• At crosswalks and intersections employing flashing amber signals, the press of an APS button should result in a verbal announcement stating the following: “Amber lights flashing. Use caution. Vehicles may not stop immediately”.
  • A tactile arrow, parallel to the direction of travel, must be provided as part of the pushbutton housing or incorporated into the orientation guide.
  • Tactile crosswalk mapping must follow the standards set forth by the Braille Authority of North America and must be incorporated into the orientation guide wherever recommended by an organization representing persons who are blind, deafblind or partially sighted
  • Except where APS activation is fixed, actuation of the APS system must be accomplished through the use of pushbutton technology. A single pushbutton must actuate both the visual “walk” indication and the audible and vibrotactile indications of the APS.
  • The pushbuttons must have a minimum diameter of 50mm. The surface of the pushbutton should be raised from its casing and be slip resistant. In all instances, a person should be able to operate the pushbutton with a closed or gloved fist (or with an equivalent sized object).
  • There must be a high contrast ratio in light reflectance between the pole and the pushbutton casing.
  • Access leading up to the pushbutton housing must be clear of any unrelated obstacles or snow accumulation so that the pushbutton housing is accessible to all pedestrians throughout the year.
  • With a simple press-and-release actuation, the traffic control signal shall cycle to the visual “walk” indication requested, and the APS features (i.e. audible and vibrotactile indications) of the associated pedestrian crosswalk will be actuated.
  • When the pedestrian pushbutton is pressed and held for a 1.5 second period (press-and-hold actuation), the traffic control signals shall cycle to the visual “walk” indication requested, and the APS features (i.e. audible and vibrotactile indications) of the associated pedestrian crosswalk will be actuated along with enhanced features including:
  • Actuation of the APS must include an audible, visual, and vibrotactile acknowledgement of the actuation. The audible indication should be achieved via the verbal street identification message outlined in Recommendation 7.
  • Unless beaconing is used, the volume level for the APS ‘walk’ indication should be no less than 2dB and no more than 5dB greater than the ambient sound. Where the “push and hold” activation is employed, the volume level for audible messages, the ‘walk’ indication and the pedestrian clearance indication should be no less than 5dB greater than the ambient sound.
  • Except where audible indications are amplified due to ambient sounds or where an extended button push has invoked additional features, the acoustic locator tone and the APS “walk” indication should be adjusted to be audible at no more than 3.7m from the pushbutton (presumed to be co-located with the preferred pedestrian waiting area), or at the closest building line, whichever is less.
  • APS systems must accept pedestrian actuations during the pedestrian clearance and “don’t walk” displays. When a pedestrian arrives at an APS system where the “walk” indication is already active and accompanied by the APS features (i.e., audio and vibrotactile indications), The APS system should not acknowledge the actuation, but instead should complete the “walk” indication. If the audible and vibrotactile APS features are inactive (i.e. “walk” display only), and where technically feasible, the APS system should accept the actuation and hold the actuation through to the next APS indication opportunity.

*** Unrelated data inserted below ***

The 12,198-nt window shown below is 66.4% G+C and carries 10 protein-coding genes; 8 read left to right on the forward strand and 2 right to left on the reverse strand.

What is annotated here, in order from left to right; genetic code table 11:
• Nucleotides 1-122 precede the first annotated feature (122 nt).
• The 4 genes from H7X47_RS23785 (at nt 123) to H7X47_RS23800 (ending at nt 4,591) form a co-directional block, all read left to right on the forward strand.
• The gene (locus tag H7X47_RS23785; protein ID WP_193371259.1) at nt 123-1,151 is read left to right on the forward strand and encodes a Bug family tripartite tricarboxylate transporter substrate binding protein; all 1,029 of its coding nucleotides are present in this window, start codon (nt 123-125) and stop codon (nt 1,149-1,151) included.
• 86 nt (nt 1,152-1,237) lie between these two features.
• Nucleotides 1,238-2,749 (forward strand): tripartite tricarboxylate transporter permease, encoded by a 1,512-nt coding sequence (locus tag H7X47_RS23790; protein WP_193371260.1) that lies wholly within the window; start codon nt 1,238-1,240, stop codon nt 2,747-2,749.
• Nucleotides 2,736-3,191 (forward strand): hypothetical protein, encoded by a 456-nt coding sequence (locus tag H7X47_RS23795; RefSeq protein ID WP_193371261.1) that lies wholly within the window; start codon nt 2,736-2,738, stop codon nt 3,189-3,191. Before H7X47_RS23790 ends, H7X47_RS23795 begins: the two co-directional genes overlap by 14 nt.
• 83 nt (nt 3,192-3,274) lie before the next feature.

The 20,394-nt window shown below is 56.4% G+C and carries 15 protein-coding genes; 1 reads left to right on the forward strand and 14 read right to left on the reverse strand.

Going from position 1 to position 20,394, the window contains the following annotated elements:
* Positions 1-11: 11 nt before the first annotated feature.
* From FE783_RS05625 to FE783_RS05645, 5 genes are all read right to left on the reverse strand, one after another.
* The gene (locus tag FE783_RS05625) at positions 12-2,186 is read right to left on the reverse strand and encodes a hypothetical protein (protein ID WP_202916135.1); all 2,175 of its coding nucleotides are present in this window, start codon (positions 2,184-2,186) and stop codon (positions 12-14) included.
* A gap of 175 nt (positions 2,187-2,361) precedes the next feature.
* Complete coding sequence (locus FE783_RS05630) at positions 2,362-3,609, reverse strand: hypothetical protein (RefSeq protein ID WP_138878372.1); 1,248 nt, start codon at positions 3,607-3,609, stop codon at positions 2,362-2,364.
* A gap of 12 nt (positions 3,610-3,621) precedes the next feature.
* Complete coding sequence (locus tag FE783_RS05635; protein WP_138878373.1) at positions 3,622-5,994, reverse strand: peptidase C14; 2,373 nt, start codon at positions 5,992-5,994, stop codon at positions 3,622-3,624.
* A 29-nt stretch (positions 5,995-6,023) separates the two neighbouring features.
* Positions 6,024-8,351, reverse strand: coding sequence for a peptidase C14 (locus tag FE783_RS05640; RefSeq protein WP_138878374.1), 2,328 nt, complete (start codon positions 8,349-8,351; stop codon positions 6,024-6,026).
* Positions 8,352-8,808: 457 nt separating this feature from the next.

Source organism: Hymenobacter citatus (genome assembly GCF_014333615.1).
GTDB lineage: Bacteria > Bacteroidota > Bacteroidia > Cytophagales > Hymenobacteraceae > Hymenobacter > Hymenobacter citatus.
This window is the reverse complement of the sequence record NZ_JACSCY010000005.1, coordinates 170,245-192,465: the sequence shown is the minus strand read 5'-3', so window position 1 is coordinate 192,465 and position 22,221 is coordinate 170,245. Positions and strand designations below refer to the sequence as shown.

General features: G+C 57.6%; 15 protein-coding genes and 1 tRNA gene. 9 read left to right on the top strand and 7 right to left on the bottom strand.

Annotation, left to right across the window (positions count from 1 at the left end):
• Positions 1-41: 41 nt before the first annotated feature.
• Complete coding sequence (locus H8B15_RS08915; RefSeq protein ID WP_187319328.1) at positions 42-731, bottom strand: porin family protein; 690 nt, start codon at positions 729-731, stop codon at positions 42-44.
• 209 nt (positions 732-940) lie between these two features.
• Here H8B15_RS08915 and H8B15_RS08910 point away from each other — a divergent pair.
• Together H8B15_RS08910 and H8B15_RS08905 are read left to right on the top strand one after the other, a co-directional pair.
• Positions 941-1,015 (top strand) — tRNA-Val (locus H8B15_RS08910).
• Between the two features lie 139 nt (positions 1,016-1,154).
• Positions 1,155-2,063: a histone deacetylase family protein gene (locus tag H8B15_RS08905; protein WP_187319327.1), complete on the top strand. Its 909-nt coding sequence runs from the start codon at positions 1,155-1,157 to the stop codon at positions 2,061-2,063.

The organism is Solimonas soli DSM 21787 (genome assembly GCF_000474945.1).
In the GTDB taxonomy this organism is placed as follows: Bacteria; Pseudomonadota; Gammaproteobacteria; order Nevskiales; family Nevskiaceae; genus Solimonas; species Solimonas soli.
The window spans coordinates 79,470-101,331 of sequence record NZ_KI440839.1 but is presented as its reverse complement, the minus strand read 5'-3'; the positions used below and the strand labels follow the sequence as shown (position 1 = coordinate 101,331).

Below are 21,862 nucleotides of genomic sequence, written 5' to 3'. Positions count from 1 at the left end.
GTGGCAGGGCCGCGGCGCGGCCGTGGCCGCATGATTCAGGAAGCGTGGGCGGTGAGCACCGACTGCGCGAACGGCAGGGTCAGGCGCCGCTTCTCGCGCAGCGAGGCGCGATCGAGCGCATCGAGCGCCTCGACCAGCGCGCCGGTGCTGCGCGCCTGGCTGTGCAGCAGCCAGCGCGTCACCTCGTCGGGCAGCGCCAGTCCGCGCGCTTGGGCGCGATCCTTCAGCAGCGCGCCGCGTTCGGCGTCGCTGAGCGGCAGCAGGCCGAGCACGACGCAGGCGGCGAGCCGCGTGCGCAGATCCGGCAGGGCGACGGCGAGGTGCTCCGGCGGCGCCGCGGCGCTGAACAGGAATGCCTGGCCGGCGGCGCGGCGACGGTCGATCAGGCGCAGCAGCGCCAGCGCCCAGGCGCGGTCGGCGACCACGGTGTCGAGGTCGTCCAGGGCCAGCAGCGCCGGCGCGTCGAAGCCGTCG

• The “walk” indication for crossings of a north/south direction should employ the current, well recognized “cuckoo” tone. The “walk” indication for crossings of an east/west direction should use the current, well recognized “chirp” tone. Any changes or amendments to these audible indications must be pre-empted by a 90 day national multi-media education/awareness campaign and the changeover must be national in scope with a clearly defined, uniform completion date.
  • Additional pedestrian crossing time must be considered in those conditions that could slow or delay a pedestrian crossing the street. These conditions could include (but are not limited to) the following:
    • The pushbutton cannot be located within 3m of the curb, thereby significantly increasing the pedestrian crossing distance;
    • The running grade of the crosswalk exceeds 1:20;
    • The cross-slope of the crosswalk exceeds 1:48;
    • Long crosswalk lengths; and
    • Observed pedestrian crossing skills would suggest that additional walking time be provided.
  • Post-installation inspections, in collaboration with local representatives of people who are blind, partially sighted or deafblind must occur to assess the potential for sound conflicts during various traffic conditions.
  • An APS must be operational at all times (except during repairs, maintenance, intersection or sidewalk construction, or temporary shutdowns for special events).
  • Intersections configured to accommodate pedestrian scramble phasing must provide all visual “walk” indications, and APS features (i.e. verbal and vibrotactile indications) of all associated pedestrian crosswalks must be actuated with a normal button push. Standard “walk” indications (e.g., cuckoo/chirp sounds) should not be employed. The verbal “walk” message should include “The ‘walk’ sign is on to cross in all directions.”
  • Given it is outside the capabilities of an APS device to regulate the extent of the WALK phase, we recommend due consideration be given to the length of the WALK phase, such that it be adjusted (or increased) from the current average walking pace of 1.2 meters per second down to an average walking pace of .90 meters per second or less to accommodate the aging population.


By clicking on this link, you can download a printable version of the APS position Statement.

Supporting Organizations:

Access for Sight-Impaired Consumers (ASIC)

Alberta Society for the Visually Impaired (ASVI, Edmonton District)

Alliance for Equality of Blind Canadians (AEBC)

Canadian Council of the Blind (CCB)

Canadian National Institute for the Blind (CNIB)

Guide Dog Users of Canada (GDUC) – Pending

VIEWS for the Visually Impaired (VIEWS)

Vision Impaired Resource Network (VIRN)